“Every professional working for the benefit of the producer and his herd should look for a proactive approach to problem solving and defer to the more knowledgeable source,” Hill says. “Whether it’s a poor condition score or performance problems without obvious health issues, there can be a gray area where a good team approach would work best.”

Especially in the cow-calf sectors, veterinarians can help head off animal health issues with sound nutrition recommendations. The three components to a healthy herd include good animal husbandry, good pasture management, and good nutrition which enable cattle to utilize forage efficiently and minimize waste, he notes.

“Good nutrition in a cow-calf herd may help resolve rebreeding problems, address digestive tract upset and even help cattle’s immune system respond to vaccines,” Hill says. “If you have to play catch up with keeping an animal in condition and managing grass, you’ll end up spending more money to make up for something you could have prevented.”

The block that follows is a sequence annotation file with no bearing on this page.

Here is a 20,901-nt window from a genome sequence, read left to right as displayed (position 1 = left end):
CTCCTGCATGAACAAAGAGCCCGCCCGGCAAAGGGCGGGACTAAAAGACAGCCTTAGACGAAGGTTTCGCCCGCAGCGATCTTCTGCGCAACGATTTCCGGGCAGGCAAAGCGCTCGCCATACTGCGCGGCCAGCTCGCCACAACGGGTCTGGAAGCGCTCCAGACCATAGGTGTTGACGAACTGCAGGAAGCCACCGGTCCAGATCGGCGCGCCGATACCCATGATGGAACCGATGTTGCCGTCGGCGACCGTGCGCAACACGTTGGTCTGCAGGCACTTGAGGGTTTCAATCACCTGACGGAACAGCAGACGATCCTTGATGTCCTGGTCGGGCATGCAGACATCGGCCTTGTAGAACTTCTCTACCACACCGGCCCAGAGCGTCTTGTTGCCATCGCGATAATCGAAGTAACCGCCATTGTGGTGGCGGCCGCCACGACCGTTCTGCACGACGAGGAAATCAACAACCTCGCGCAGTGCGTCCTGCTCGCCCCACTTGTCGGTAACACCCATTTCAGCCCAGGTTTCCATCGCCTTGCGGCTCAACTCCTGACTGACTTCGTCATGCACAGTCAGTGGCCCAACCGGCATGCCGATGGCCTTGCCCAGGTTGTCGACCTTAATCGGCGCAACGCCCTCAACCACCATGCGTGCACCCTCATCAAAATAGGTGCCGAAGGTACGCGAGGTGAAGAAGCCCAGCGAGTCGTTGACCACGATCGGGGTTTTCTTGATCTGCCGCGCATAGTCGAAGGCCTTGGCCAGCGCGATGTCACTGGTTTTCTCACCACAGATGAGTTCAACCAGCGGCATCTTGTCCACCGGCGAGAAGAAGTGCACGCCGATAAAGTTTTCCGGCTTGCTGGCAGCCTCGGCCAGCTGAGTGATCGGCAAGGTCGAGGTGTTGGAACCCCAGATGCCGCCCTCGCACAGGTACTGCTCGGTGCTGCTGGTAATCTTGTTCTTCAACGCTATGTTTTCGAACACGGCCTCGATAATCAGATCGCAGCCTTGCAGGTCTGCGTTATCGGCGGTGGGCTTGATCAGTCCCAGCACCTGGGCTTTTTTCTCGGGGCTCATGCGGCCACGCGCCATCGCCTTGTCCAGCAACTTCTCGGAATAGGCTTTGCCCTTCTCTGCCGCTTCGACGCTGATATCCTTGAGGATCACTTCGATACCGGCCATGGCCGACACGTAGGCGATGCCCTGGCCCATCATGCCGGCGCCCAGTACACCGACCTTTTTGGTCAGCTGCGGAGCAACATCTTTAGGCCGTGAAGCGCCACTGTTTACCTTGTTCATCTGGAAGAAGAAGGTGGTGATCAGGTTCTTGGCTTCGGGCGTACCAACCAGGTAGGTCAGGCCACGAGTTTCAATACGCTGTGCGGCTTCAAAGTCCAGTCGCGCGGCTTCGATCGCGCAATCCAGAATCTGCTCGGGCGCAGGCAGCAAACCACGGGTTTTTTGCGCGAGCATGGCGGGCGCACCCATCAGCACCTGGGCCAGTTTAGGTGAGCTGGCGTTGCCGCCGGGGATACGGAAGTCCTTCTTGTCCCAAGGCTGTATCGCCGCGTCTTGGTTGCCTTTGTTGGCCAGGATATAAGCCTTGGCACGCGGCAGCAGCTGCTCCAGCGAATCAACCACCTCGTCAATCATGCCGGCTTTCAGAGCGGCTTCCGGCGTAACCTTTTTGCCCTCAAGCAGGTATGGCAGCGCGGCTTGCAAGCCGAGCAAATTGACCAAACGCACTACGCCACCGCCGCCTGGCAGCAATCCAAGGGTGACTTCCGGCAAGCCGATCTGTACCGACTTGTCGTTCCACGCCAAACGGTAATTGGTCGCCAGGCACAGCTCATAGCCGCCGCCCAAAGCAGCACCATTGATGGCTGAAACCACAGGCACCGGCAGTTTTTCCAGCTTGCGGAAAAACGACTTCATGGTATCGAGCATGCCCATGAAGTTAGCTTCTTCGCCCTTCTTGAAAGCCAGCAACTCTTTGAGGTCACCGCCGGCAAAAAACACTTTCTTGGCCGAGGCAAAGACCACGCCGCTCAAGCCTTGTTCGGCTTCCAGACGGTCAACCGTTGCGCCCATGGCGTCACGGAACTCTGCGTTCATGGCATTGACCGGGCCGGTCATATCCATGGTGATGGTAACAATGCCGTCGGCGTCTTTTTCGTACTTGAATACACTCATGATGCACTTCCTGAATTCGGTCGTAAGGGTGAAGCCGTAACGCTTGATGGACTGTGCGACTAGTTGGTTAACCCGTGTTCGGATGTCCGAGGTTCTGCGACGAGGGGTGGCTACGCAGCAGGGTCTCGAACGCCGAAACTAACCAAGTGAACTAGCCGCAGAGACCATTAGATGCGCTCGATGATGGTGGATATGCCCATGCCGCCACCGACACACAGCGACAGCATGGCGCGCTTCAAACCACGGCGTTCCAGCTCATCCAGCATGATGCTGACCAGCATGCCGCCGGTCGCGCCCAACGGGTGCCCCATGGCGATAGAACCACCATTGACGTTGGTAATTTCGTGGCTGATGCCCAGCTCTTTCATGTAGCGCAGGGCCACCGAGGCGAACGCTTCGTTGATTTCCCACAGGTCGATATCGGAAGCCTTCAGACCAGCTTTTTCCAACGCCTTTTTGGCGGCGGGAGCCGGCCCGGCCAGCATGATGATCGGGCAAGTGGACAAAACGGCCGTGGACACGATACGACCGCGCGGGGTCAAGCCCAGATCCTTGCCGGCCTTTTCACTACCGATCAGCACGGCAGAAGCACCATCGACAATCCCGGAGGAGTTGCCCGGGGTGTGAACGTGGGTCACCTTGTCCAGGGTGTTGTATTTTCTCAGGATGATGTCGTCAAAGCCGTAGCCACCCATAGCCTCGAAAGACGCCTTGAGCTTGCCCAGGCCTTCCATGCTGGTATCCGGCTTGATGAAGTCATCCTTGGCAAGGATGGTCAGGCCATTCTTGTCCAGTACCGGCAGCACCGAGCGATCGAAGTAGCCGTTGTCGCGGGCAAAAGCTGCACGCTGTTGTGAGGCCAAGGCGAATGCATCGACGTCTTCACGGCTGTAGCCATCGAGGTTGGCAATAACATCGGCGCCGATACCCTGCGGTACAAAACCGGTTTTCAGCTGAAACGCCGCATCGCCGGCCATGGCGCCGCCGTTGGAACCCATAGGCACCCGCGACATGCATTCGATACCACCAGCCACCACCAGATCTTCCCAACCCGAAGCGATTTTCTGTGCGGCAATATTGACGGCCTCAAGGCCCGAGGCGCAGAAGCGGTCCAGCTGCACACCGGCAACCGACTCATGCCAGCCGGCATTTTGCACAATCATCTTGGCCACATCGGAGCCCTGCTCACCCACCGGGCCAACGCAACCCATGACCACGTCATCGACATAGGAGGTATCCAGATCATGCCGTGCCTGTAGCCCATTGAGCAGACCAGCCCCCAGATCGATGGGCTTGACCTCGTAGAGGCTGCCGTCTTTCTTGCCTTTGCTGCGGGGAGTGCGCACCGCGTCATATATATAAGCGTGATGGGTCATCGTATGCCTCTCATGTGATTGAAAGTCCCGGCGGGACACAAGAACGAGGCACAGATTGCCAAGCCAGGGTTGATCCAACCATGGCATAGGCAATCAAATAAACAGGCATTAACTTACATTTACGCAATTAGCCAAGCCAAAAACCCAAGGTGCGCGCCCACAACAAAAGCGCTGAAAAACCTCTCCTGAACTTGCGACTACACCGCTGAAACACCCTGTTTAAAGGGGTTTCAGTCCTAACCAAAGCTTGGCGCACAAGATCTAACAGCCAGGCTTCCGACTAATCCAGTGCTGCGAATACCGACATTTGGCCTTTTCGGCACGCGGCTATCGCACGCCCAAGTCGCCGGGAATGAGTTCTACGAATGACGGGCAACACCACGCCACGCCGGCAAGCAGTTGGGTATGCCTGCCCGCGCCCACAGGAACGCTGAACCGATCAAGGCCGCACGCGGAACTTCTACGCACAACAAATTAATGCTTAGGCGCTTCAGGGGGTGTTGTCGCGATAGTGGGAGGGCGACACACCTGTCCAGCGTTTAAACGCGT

For cow-calf operators, the connection between nutrition and resulting health challenges is clear. However, he notes that more mature animals in the stocker and feedlot sector require specialized nutrition to maximize growth, but their health challenges are less often a direct result of nutritional deficiencies.

For all sectors, veterinarians, nutritionists and feed companies will have to work more closely together than ever before as veterinary feed directives (VFDs) become more commonplace.

“Grazing operations present a unique situation where VFDs and a good veterinaria-client relationship is imperative along with purchase of feed products from a company that has experience handling VFDs,” Hill says. “Feed products offer a significant delivery mechanism for medications in grazing scenarios, especially those where control and prevention of anaplasmosis is critical.”